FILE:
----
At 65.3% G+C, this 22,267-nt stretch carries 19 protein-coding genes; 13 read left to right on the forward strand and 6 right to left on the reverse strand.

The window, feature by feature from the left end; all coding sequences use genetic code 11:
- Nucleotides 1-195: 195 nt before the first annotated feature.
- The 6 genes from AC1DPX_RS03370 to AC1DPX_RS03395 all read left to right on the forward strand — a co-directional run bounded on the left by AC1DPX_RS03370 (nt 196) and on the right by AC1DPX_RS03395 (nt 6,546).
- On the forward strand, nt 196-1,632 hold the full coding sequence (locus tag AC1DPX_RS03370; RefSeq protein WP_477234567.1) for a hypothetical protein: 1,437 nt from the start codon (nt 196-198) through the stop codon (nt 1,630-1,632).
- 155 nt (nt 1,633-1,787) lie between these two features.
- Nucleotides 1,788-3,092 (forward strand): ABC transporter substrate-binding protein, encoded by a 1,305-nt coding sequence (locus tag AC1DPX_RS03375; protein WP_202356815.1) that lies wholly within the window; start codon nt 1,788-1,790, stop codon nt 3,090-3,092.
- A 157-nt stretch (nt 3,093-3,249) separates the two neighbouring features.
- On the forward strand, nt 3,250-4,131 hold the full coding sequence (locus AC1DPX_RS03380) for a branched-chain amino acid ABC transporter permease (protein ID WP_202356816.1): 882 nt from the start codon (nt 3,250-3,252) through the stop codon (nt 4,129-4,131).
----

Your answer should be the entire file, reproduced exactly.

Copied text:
At 65.3% G+C, this 22,267-nt stretch carries 19 protein-coding genes; 13 read left to right on the forward strand and 6 right to left on the reverse strand.

The window, feature by feature from the left end; all coding sequences use genetic code 11:
- Nucleotides 1-195: 195 nt before the first annotated feature.
- The 6 genes from AC1DPX_RS03370 to AC1DPX_RS03395 all read left to right on the forward strand — a co-directional run bounded on the left by AC1DPX_RS03370 (nt 196) and on the right by AC1DPX_RS03395 (nt 6,546).
- On the forward strand, nt 196-1,632 hold the full coding sequence (locus tag AC1DPX_RS03370; RefSeq protein WP_477234567.1) for a hypothetical protein: 1,437 nt from the start codon (nt 196-198) through the stop codon (nt 1,630-1,632).
- 155 nt (nt 1,633-1,787) lie between these two features.
- Nucleotides 1,788-3,092 (forward strand): ABC transporter substrate-binding protein, encoded by a 1,305-nt coding sequence (locus tag AC1DPX_RS03375; protein WP_202356815.1) that lies wholly within the window; start codon nt 1,788-1,790, stop codon nt 3,090-3,092.
- A 157-nt stretch (nt 3,093-3,249) separates the two neighbouring features.
- On the forward strand, nt 3,250-4,131 hold the full coding sequence (locus AC1DPX_RS03380) for a branched-chain amino acid ABC transporter permease (protein ID WP_202356816.1): 882 nt from the start codon (nt 3,250-3,252) through the stop codon (nt 4,129-4,131).